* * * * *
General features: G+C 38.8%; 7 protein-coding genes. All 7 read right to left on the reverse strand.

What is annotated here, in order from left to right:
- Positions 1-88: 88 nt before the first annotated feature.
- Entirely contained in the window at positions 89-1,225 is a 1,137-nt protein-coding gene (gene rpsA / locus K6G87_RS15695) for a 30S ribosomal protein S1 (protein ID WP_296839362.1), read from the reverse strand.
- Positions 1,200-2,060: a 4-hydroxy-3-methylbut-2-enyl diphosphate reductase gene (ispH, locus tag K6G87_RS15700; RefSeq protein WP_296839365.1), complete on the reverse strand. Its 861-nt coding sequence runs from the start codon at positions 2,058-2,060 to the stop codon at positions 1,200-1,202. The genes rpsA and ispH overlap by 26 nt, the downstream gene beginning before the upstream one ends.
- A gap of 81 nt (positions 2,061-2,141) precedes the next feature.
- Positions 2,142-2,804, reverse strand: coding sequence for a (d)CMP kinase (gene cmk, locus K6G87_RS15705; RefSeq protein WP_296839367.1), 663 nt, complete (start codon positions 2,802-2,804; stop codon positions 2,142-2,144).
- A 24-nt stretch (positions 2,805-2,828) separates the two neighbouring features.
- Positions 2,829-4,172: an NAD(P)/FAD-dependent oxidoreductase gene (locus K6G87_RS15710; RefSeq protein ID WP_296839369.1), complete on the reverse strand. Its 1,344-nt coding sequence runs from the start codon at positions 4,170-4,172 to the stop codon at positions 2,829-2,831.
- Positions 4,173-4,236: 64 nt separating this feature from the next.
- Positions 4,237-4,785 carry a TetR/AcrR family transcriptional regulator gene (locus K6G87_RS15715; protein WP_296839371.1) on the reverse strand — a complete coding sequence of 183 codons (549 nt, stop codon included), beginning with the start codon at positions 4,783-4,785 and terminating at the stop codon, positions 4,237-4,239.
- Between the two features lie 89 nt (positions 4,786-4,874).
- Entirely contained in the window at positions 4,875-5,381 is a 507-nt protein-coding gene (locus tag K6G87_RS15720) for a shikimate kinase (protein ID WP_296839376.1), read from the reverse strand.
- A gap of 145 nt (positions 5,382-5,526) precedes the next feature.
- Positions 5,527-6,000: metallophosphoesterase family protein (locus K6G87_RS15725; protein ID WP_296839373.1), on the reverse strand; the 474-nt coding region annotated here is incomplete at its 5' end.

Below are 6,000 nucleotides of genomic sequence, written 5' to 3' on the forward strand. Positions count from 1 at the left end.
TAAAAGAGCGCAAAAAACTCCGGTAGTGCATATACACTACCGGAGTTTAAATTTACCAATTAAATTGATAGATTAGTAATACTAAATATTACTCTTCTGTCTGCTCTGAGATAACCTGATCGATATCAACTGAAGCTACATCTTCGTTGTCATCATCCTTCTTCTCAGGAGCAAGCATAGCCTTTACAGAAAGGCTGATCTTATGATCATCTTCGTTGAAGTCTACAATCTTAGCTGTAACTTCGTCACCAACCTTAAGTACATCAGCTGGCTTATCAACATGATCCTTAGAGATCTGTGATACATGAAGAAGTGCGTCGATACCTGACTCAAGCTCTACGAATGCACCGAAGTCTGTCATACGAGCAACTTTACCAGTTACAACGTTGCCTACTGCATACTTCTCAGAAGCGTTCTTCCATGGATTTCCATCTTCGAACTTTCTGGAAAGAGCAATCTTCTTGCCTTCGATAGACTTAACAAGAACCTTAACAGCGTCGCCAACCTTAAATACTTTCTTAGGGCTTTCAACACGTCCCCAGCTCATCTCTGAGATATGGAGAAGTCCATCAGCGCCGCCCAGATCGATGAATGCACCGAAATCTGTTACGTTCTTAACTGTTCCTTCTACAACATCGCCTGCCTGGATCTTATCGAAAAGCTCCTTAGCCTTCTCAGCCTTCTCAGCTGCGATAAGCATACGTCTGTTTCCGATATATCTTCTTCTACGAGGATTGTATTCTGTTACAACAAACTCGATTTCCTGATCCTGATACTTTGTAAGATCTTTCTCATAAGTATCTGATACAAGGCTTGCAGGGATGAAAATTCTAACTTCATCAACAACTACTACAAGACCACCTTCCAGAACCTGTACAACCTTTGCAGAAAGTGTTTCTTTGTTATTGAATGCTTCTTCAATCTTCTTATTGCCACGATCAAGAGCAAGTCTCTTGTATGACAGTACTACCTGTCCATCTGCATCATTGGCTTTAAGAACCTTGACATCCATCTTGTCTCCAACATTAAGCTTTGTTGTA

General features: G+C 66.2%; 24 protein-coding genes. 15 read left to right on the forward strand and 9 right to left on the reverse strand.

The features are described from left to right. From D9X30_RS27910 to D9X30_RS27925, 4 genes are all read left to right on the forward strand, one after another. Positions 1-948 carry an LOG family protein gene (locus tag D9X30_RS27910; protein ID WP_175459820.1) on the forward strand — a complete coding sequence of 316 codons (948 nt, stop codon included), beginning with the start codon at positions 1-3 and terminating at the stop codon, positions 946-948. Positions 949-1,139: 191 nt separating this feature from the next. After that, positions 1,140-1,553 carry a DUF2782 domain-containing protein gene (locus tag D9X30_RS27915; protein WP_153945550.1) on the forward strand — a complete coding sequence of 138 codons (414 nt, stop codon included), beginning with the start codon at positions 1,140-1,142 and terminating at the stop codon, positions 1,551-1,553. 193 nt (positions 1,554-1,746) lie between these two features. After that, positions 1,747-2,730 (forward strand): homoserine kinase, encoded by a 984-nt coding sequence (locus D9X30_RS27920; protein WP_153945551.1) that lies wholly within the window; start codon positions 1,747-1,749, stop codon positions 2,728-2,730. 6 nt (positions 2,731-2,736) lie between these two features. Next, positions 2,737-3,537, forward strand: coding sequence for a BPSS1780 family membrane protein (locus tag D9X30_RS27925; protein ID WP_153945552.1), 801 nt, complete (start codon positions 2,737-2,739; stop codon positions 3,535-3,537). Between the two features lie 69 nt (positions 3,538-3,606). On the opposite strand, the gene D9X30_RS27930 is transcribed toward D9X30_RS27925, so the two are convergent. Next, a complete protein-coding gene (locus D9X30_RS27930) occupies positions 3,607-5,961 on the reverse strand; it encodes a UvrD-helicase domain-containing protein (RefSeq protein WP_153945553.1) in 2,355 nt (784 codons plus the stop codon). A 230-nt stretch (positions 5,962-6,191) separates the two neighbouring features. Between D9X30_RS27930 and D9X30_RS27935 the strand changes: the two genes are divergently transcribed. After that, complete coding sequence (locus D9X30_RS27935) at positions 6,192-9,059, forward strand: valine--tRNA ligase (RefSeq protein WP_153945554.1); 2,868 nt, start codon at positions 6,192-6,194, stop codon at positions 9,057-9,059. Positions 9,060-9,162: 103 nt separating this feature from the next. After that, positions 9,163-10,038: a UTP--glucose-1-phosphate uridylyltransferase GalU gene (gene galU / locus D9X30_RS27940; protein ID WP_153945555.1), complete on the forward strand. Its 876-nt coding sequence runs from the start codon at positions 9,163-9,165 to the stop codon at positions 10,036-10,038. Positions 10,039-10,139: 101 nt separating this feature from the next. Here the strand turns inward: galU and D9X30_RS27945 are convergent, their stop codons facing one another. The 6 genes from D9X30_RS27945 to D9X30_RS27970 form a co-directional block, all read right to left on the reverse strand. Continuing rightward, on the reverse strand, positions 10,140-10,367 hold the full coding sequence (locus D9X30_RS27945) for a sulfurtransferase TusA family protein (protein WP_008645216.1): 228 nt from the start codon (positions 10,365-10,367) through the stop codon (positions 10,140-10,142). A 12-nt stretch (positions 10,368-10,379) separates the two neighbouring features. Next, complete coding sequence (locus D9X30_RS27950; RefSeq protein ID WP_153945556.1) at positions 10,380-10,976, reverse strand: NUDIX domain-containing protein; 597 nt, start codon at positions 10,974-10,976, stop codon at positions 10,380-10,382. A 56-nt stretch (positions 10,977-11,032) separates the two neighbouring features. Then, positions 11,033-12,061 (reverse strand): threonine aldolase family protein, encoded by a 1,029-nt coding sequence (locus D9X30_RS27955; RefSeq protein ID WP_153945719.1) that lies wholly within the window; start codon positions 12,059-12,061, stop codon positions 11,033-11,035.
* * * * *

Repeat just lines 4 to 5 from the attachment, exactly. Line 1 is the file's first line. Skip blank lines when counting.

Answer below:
- Entirely contained in the window at positions 89-1,225 is a 1,137-nt protein-coding gene (gene rpsA / locus K6G87_RS15695) for a 30S ribosomal protein S1 (protein ID WP_296839362.1), read from the reverse strand.
- Positions 1,200-2,060: a 4-hydroxy-3-methylbut-2-enyl diphosphate reductase gene (ispH, locus tag K6G87_RS15700; RefSeq protein WP_296839365.1), complete on the reverse strand. Its 861-nt coding sequence runs from the start codon at positions 2,058-2,060 to the stop codon at positions 1,200-1,202. The genes rpsA and ispH overlap by 26 nt, the downstream gene beginning before the upstream one ends.